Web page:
Buying cigarettes in the town of Amherst soon will become a nickel less expensive than purchasing the product in Amherst County.
Amherst Town Council voted July 14 to enact a 22-cent tax on cigarettes, which is below the 27-cent cigarette tax the Amherst County Board of Supervisors recently passed. Both taxes become effective Oct. 1.
Town officials considered a tax on cigarettes in recent years but balked at the idea until recently when county officials decided to implement the tax following a state law provision giving counties the ability to tax smokers as cities and towns do. Council members said if a cigarette tax was coming into the town limits anyway though a county tax they felt the town government should get the revenue for town services rather the county.
Town residents will not be double taxed and the county’s tax will not be within the town limits, Town Manager Sara Carter has said. According to a recent staff report before council, the county favored a 27-cent rate in both the town and the county.
Council members recently discussed having a lower rate as an incentive for customers to shop more in town. Tracie Morgan, treasurer and office manager of the town’s finance staff, asked council when considering lowering the rate to be mindful of the extra work the new tax will have on town workers to implement and oversee.
Morgan said she and Jane Irby, the county’s commissioner of the revenue, have corresponded regularly on the new tax for each jurisdiction.
“It’s a learning process for both of us,” Morgan said. “It’s not easy and it’s time consuming.”
Mayor Dwayne Tuggle, who doesn’t vote unless to serve as a tie-breaker, said he believes a 22-cent tax rate for cigarettes is fair. Council passed that rate on a 3-0 vote with members Ken Watts and Kenneth Bunch absent.
“I don’t like having a tax period,” Councilor Janice Wheaton said. “I don’t think it’s necessary.”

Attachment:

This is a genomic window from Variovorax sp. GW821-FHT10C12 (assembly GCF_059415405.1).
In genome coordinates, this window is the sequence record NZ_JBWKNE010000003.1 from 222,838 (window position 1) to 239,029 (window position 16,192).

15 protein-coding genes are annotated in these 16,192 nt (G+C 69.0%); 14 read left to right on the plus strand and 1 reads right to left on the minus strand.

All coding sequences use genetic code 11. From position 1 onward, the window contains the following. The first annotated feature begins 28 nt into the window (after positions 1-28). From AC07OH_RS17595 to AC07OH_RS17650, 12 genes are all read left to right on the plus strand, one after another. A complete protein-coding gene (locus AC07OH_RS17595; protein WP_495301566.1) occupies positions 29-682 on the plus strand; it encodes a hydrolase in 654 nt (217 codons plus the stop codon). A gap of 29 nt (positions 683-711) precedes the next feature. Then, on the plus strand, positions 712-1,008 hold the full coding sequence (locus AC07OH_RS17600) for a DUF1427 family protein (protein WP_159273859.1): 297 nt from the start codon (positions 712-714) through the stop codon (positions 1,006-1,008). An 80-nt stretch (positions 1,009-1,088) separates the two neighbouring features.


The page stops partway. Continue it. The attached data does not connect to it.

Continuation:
She said while other localities use a tax on cigarettes as a political means of generating revenue, he hopes the council won’t bump it up in future years.
“I am not in favor of taxing the citizens,” Councilor Sharon Turner said. “However, they are going to be taxed regardless, whether the county taxes them or the town taxes them. Since it’s in the town I think we should see those funds to turn around and use for the citizens of the town.”
Vice Mayor Rachel Carton said she never liked the idea of the tax to begin with and has made that well known.
“I definitely am in favor of being less than the county,” Carton said. “I would like to give the citizens as much of a break on this tax as possible since I don’t like supporting it but at the same time I’m not willing to put our staff into dire circumstances where they’re having such a workload and responsibility to take care of it that it’s a burden to the town.”
No residents spoke on the matter during a public hearing in June.
The board of supervisors voted 4-1 in October, with member David Pugh opposed, to enact the tax with revenues targeted to shore up money for future capital improvement projects spending.
In emails sent to the board last fall, several owners and operators of county stores, plus the National Association of Tobacco Outlets, opposed the new tax they said they fear will be harmful to business.
Anthony Belcher, general manager of an Exxon 76 gas station in Madison Heights, said during a public hearing supervisors held on the measure the tax is a major concern for the business, which counts cigarettes, beer and gas as among its top-selling products.
“The tax scares us,” Belcher told supervisors in October.